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  #1  
Old 01-10-2019, 08:51 AM
NHAero NHAero is offline
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Subcompact gearing - 42-28 possible with T47 BB?

I know we had a long thread on subcompact gearing. The best options all seemed to have square taper BBs. As I contemplate a frame with the T47 BB, is there a crankset that I can run 42-28 on?
Thanks
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  #2  
Old 01-10-2019, 09:19 AM
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R3awak3n R3awak3n is offline
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yersir there is

White Industries - http://www.whiteind.com/t47

I think for that kind of gearing that will be your only choice as of right now.

Personally though, I think I would prefer something like 46-30 and you will have some more choices on that. I think if you pair that with a 11-34T in the back you can pretty much climb anything.
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Old 01-10-2019, 09:28 AM
wkeller79 wkeller79 is offline
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Quote:
Originally Posted by R3awak3n View Post
yersir there is

White Industries - http://www.whiteind.com/t47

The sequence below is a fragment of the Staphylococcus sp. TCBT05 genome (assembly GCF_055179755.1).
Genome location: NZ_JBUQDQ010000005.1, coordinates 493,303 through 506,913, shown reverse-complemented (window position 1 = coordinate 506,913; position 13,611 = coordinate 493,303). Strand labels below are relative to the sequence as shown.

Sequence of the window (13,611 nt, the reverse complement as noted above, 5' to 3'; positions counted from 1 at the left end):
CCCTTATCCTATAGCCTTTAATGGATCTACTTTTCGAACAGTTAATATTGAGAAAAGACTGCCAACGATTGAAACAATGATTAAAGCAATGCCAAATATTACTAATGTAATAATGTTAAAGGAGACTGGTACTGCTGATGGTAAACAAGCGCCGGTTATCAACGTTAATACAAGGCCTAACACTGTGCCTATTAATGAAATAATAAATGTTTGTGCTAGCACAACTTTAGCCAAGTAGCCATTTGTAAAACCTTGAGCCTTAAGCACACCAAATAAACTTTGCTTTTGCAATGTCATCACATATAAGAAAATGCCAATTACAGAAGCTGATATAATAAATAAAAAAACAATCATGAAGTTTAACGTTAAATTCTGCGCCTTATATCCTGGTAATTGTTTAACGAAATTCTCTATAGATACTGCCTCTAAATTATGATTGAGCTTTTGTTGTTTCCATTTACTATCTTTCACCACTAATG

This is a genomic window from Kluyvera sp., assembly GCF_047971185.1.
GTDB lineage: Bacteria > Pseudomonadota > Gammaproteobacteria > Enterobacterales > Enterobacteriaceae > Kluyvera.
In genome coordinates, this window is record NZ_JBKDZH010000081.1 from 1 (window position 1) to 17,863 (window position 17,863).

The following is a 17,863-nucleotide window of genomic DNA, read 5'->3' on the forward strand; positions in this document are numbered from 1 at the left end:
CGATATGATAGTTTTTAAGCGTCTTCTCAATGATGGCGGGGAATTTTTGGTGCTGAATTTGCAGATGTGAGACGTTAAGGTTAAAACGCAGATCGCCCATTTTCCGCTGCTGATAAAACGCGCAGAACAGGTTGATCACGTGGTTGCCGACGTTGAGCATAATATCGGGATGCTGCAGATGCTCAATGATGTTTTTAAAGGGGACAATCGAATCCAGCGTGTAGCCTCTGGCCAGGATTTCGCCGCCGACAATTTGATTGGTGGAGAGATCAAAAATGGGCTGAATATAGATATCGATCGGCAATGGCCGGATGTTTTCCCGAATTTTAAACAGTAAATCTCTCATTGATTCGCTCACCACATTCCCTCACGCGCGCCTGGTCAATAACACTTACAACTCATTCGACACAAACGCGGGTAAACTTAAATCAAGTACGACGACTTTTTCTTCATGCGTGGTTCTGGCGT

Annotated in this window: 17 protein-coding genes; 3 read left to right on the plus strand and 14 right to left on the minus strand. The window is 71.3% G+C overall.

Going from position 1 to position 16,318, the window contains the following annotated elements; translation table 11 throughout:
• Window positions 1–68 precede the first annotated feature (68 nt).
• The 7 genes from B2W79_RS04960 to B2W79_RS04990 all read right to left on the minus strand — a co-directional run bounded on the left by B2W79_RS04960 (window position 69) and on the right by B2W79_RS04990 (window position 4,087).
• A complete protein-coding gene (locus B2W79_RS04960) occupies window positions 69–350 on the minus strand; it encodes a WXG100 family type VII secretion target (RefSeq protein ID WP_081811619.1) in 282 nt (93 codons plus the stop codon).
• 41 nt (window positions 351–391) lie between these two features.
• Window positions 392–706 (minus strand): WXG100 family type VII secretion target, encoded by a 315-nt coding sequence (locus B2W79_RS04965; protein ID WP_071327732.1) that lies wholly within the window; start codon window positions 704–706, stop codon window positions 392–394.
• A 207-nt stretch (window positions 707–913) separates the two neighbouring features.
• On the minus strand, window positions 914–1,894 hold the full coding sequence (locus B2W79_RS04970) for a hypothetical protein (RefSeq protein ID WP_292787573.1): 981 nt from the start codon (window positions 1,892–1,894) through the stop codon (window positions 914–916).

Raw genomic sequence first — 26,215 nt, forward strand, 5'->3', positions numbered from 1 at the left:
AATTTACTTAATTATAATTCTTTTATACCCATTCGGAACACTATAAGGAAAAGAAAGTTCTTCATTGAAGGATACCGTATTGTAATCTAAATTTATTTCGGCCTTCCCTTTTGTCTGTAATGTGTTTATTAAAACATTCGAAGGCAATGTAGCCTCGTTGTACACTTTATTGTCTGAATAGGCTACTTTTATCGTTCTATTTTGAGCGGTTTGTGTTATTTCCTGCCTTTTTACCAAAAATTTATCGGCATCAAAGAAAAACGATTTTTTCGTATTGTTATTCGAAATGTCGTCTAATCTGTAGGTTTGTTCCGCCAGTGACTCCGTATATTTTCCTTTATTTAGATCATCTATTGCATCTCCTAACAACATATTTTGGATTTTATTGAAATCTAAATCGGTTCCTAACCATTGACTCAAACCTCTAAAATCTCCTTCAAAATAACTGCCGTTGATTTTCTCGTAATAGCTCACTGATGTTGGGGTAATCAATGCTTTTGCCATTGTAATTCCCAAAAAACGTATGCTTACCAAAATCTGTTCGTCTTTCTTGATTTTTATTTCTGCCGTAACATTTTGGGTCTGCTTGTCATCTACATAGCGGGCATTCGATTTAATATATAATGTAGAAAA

I think for that kind of gearing that will be your only choice as of right now.

Personally though, I think I would prefer something like 46-30 and you will have some more choices on that. I think if you pair that with a 11-34T in the back you can pretty much climb anything.
This is exactly what I'm planning as well. I'm currently in queue for a build from Horse Cycles, and Thomas suggested the T47 / White Industries crankset. Will be matching it to Campagnolo Record drivetrain.

Everything but the bottom bracket will be lugged
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  #4  
Old 01-10-2019, 09:31 AM
Mark McM Mark McM is online now
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T47 BBs are available for 24mm and 30mm spindles, which are the most common integrated sizes for cranks with integrated spindles, so there are many models of cranks that will fit. Some of these cranks will fit subcompact chainrings. Here are a few:

Sugino OX series cranks. These aluminum cranks arms with 24mm spindles have a 110mm outer BCD and 74mm inner BCD. Chainrings in a wide range of sizes are available, including 42-28.